University graduates leaving UK cities for London

10 August 2018

With Brexit threatening to redraw the ability of firms to draw on talent pools from the EU, while high employment and an ageing population make filling roles a challenge, the UK’s cities are collectively battling a brain drain. While 51% of young adults in London are considering leaving in coming years, the city is doing its best to battle this, absorbing talent from other UK cities in the process, while the North West is the region most effectively combating this trend in turn.

The concept of a brain drain is nothing new, as graduates have been exiting the area they obtained their degree in to seek better paid work elsewhere for decades. In 2005, for example, it was found that more than 1.44 million graduates had left the UK to look for more highly paid jobs in countries such as the United States, Canada and Australia, far outweighing the 1.26 million immigrant graduates arriving in the UK, leaving a net "brain loss" of some 200,000 people. Now, as Brexit looms large, threatening to further clip the number of skilled migrants arriving in the UK, as free movement of labour from the continent is one of the Government’s notorious ‘red lines’, both public and private employers are facing the very real prospect of a talent crisis.

The UK is unlikely to even be able to look to the apparent comfort that AI will be able to replace some of this labour, as a number of reports have suggested the innovative new technology will actually require the creation of more jobs than it takes. With this in mind, businesses and the government have a great deal of soul searching to do when it comes to retaining key talent in the years to come – perhaps even having to pay a premium for skilled workers – in order to ensure a successful economic future.

Next generation of Londoners

Now a new study has found that the majority of UK cities are losing this battle, with the exception being London. The capital is seen by many as the area of the UK best insulated from the impact of Brexit, with the metropolitan, multicultural city well-linked to Europe and the world as one of the globe’s top trade hubs. Grant Thornton still found that 51% of both current university students and 16-18 year-olds from across the country, including London, considered themselves firmly in the “London Rejecter” category, consisting of those who don’t want to live or work in London, and don’t expect to, although nearly 7 in 10 (69%) students who study in the capital want to stay and work there after graduating, reluctantly or otherwise, in coming years.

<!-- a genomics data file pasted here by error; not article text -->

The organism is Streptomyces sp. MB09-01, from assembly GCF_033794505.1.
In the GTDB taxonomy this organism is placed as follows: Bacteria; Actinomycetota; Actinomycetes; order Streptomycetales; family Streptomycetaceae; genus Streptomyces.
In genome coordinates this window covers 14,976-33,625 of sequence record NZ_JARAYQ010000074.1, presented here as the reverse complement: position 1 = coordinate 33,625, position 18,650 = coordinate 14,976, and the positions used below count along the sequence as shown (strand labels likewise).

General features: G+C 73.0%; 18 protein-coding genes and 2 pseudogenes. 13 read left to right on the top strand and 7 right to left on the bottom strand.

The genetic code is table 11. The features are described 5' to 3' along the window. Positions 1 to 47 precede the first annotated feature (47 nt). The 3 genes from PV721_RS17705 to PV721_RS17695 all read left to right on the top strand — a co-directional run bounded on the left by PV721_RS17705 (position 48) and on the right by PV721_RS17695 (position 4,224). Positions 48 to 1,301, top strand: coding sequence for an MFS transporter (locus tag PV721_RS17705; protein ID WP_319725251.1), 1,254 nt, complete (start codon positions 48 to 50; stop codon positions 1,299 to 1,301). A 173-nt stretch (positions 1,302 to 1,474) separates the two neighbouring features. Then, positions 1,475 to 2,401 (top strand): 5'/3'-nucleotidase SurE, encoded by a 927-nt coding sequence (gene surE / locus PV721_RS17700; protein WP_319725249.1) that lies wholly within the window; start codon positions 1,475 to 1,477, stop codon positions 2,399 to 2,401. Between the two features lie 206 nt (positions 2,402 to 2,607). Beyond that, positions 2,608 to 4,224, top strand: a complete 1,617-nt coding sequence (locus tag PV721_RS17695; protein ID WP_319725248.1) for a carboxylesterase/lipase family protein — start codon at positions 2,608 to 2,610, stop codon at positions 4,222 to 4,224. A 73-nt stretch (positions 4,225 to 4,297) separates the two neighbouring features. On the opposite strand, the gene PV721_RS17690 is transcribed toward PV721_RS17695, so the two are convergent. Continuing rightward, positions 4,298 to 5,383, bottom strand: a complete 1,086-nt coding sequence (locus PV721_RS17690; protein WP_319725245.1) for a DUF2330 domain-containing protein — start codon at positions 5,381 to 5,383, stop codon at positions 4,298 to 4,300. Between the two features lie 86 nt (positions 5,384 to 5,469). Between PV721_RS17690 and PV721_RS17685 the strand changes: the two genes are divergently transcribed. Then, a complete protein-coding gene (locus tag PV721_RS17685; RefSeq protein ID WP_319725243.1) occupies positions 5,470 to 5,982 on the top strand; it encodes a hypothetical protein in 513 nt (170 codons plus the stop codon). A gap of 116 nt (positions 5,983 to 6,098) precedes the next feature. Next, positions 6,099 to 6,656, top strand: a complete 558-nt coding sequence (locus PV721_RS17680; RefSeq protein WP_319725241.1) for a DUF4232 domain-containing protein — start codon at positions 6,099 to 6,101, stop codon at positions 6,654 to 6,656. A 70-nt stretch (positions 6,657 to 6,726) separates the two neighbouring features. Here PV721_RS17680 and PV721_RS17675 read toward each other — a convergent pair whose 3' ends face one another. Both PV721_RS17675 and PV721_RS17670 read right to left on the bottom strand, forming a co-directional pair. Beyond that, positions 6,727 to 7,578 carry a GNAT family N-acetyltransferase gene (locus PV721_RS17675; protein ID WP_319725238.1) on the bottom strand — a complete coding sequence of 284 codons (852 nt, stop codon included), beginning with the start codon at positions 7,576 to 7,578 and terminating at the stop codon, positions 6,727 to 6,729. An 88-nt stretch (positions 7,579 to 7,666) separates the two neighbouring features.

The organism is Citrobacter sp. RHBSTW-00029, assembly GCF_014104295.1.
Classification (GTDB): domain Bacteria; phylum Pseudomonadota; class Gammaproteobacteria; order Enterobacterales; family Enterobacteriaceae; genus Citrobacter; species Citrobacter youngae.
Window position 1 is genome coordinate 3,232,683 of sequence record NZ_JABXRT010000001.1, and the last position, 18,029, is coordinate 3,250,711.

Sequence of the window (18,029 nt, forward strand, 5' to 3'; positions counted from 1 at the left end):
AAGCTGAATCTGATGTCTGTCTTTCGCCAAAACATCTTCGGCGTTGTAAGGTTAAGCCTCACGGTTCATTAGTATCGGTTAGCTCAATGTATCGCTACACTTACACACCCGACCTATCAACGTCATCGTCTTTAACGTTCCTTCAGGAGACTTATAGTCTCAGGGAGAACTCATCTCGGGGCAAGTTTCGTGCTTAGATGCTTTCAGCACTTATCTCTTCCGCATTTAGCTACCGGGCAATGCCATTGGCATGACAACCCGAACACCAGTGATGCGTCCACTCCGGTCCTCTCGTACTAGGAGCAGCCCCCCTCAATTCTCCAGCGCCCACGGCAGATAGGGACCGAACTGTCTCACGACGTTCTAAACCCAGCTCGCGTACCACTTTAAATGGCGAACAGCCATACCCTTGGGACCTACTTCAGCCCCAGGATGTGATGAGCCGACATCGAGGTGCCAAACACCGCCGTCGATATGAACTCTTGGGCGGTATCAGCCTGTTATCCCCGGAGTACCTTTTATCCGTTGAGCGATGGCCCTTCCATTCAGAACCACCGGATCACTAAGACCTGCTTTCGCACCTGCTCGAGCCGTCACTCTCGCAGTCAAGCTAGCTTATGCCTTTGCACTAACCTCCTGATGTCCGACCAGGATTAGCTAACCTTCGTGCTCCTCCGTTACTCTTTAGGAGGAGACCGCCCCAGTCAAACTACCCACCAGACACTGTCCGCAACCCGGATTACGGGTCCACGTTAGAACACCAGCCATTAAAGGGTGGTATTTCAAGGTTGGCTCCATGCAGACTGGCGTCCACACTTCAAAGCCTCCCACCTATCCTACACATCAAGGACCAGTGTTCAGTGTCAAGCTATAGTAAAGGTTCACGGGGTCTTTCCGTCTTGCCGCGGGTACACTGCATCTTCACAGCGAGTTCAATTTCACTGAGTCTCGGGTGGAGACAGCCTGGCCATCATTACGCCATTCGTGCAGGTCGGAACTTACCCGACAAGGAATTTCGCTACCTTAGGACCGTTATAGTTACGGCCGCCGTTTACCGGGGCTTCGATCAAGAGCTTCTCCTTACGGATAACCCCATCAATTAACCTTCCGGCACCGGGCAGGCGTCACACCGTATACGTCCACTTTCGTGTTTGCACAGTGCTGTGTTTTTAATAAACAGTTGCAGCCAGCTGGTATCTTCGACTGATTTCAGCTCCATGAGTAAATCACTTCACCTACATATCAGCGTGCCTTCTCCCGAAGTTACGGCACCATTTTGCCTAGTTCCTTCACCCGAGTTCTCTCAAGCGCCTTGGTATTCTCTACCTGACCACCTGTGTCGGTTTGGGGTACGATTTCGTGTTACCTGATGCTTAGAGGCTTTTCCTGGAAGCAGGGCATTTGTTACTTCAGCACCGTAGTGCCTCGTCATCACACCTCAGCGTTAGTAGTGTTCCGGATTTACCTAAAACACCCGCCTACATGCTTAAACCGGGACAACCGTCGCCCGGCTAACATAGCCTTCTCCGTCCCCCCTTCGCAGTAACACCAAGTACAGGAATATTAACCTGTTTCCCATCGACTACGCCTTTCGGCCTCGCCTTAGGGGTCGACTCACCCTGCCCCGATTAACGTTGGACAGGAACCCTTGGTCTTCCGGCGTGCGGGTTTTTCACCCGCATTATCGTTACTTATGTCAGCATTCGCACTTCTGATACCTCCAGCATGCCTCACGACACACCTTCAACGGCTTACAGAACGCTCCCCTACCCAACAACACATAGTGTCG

Beyond the capital, the picture looks far grimmer for most regions. The East and South East were the worst performing locales when it comes to battling brain drain, with 12% and 14% of prospective graduates there planning to stay respectively. In the East and West Midlands, meanwhile, a sparse 17% of students informed Grant Thornton they intended to stay in the region after graduation.

In contrast, the North West is outperforming other regions in combatting the ‘brain drain’, which is set to see many young people move to London in search of professional roles on graduation. The region saw 28% of students wanting to stay and work there after graduating. In addition, the North West performed well at retaining young talent at an even earlier stage, with 46% of respondents who grew up in the North West also choosing to go to university in the region.

When individuals were quizzed on what factors were important to them when choosing somewhere to live and work after graduation, North West students followed the Millennial trend of prioritising work-life balance over other factors, with 51% of students saying this was important to them. Job availability was also important to 43% of respondents, while 42% said they wanted to be based somewhere with good opportunities for their career.

Interestingly, the group seemed at least equally motivated by how bad London could be, or at least how it represented little improvement on their current situation, rather than how fine conditions were in the North West. With a frankly low 37% saying affordability of housing in the North West was important in wanting to stay – suggesting housing isn’t as affordable as it might be – the same sample also noted reservations about what life in London had to offer, with 84% stating that the affordability of housing was poor and 77% adding it was a place where it was difficult to afford essentials such as food or utilities, suggesting that the stagnation of wages in the expensive city was also a factor putting them off, even though 62% conceded that there were probably more opportunities for career development in the capital.


Unsurprisingly given the strong science and pharmaceutical infrastructure in the North West, the majority of respondents also cited a clear idea of the sectors they wished to work in post-graduation, with science and life science being the most popular choice, and 27% of respondents wishing to work in these fields. This was closely followed by the media, the public sector and health and social care, as 26% highlighted a desire to enter work in each of these fields, while 19% hoped to work in technology or telecommunications.

Discussing the research, Carl Williams, North West practice lead at Grant Thornton UK, said, “Businesses up and down the country and from every single sector are crying out for talent…What is worth noting is that it’s not just job opportunities and careers that attract the brightest graduates. They also want to live somewhere where they can enjoy a good work-life balance and in vibrant communities where there is plenty for them to enjoy in their leisure time. Certainly, the North West punches above its weight in this regard, and this is doubtless no small part of why we are retaining talent to such an extent.”